Comic Creator Interview with M. L. Walker
City: Pittsburgh, PA
Comics: currently HERO CORP., INTERNATIONAL; previously SMOKING GUNS
QRD – How old were you when you first got into comics & did you always stick with them or did you come back to them?
ML – My father first bought me comic books when I was four or five years old & I was hooked instantly. I always knew I wanted to create them, even when I wasn’t actively collecting. (Although I rarely stopped collecting SUPERMAN titles.)
QRD – What was the first comic book you ever bought?
ML – That’s lost to the mists of time. I can however clearly recall the covers of many of the first year’s worth of titles I owned. (Especially the ones that scared me... like the cover of DETECTIVE COMICS #467!)
QRD – How old were you when you put out your first comic?
ML – If you mean for purchase by others, I mark that with the self-publication of M.L.Walker’s SMOKING GUNS in 1997.
QRD – What decade do you think produced the best comics?
ML – “Best” is subjective... however, I think the 1980s were an unprecedented time in the history of American comic books, in terms of vitality, creativity, creator freedom, new opportunities, expanding audiences, & more. If I had to pick a single year that encapsulated everything good about that time, it would be 1986.
QRD – Why comics instead of just writing or drawing?
ML – Why limit myself to one or the other? Comics are the best marriage of both worlds.
QRD – Do you see mini-comics & indie comics as paths to mainstream comics or as their own unique media?
ML – They can be either or both, all depending on what path the creator wants to go & how much drive they possess.
QRD – How many copies of your comic do you print in your first run?
ML – In this day & age of print-on-demand options, this is something of a dated question. I just print what I need. (& I have an unfair advantage, considering I typically print my own book, not counting online options.)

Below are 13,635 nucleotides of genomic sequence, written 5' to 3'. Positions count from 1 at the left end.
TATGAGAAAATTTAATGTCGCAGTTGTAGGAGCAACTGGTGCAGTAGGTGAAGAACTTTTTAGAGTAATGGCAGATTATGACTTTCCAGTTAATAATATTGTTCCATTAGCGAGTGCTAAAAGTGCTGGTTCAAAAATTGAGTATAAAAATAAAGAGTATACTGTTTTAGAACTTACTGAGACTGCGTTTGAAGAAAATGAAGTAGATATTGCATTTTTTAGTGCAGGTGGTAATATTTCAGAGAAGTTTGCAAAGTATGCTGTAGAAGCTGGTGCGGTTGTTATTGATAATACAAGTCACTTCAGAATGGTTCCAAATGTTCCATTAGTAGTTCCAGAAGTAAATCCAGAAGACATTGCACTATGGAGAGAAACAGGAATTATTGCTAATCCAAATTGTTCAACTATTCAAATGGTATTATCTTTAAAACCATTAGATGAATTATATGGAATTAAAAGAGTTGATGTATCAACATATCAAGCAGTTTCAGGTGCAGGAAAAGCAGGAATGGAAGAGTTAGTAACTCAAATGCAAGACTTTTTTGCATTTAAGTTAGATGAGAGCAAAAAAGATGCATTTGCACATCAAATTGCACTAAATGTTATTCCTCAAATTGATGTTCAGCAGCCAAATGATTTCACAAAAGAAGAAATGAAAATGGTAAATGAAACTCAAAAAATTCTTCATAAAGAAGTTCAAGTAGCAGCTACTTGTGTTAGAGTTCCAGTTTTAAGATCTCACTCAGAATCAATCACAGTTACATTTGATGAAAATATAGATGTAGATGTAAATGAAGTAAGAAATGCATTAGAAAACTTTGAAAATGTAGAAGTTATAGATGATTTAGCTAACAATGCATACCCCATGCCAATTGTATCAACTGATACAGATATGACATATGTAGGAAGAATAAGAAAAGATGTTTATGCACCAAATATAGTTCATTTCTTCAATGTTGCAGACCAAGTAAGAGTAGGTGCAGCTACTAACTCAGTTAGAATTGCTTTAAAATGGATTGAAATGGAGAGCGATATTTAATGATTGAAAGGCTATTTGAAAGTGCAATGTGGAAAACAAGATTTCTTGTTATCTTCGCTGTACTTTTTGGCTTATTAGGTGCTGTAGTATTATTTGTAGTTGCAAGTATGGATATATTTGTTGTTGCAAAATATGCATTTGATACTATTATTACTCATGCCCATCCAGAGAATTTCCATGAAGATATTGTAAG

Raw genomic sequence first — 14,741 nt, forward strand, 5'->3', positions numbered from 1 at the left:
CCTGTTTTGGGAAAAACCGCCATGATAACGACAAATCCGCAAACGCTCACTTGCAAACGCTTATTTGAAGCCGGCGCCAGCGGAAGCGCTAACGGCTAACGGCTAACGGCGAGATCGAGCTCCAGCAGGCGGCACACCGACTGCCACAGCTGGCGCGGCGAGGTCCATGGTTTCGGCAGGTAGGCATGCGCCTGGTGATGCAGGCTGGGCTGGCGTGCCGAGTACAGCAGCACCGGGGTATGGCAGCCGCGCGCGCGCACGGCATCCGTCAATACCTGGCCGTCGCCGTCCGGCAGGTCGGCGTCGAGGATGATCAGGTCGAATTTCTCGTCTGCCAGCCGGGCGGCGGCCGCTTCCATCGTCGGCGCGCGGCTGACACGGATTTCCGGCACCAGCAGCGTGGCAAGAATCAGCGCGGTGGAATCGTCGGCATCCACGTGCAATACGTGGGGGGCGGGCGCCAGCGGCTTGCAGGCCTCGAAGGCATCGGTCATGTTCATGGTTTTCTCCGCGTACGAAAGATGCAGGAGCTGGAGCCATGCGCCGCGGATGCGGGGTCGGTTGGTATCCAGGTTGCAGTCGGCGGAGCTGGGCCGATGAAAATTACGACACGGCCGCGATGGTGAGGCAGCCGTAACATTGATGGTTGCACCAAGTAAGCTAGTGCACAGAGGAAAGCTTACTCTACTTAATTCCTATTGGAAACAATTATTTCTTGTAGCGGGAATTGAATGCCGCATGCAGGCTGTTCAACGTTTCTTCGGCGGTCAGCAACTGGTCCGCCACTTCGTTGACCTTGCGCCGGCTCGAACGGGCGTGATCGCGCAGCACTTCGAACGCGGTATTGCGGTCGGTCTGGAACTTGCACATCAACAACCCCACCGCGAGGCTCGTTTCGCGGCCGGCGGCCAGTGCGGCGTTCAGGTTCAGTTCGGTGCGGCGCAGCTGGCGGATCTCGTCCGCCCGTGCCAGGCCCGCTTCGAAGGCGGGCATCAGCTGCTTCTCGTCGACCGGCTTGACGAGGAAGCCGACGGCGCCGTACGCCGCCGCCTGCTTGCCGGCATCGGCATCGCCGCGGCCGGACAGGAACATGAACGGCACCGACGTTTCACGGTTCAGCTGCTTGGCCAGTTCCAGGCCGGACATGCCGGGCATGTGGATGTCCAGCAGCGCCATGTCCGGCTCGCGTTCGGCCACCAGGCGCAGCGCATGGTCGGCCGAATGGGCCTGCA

QRD – How much do you think comics should cost?
ML – What they’re worth.
QRD – How many books do you produce a year & how many would you like to?
ML – To be truthful, I’ve let WAY too much time pass between comics (as in YEARS). I’m trying to get better though. If I can do one or two a year, I’ll be satisfied for now. But I do have professional aspirations & want to maintain a monthly schedule eventually.
QRD – Do you think stories should be serialized or delivered as complete works?
ML – Whatever. Doesn’t matter. It’s great if serialized works can be delivered in a regular manner, though.
QRD – How are comic strips different than comic books & which medium do you prefer?
ML – Books are longer, independent narratives, bound when printed; strips are typically much smaller narratives, published as a part of a larger publication. I prefer comic books.
QRD – How long is it from when you start a comic until it’s printed?
ML – My stories can percolate in my brain literally for years before I start committing ideas to paper. I’m trying to not be such a picky-pants about it now though.
QRD – What do you do better with your comics now than when you first started?
ML – Everything.
QRD – At what point in the artistic process do you work digitally?
ML – I like to compose a script on computer following my traditional pencil thumbnail draft. Visually, I “go digital” when cleaning up the scanned inked artwork, prior to lettering.
QRD – What do you think of digital comics & webcomics?
ML – Just like their printed counterparts, some are great, & others not so much. It’s all the same medium, just differing methods of production & delivery.
QRD –Do you prefer working in color or black & white?
ML – I’m partially color-blind; so I’d say B&W, but I just work through my limitations.
QRD – How many different people should work on a comic & what should their jobs be?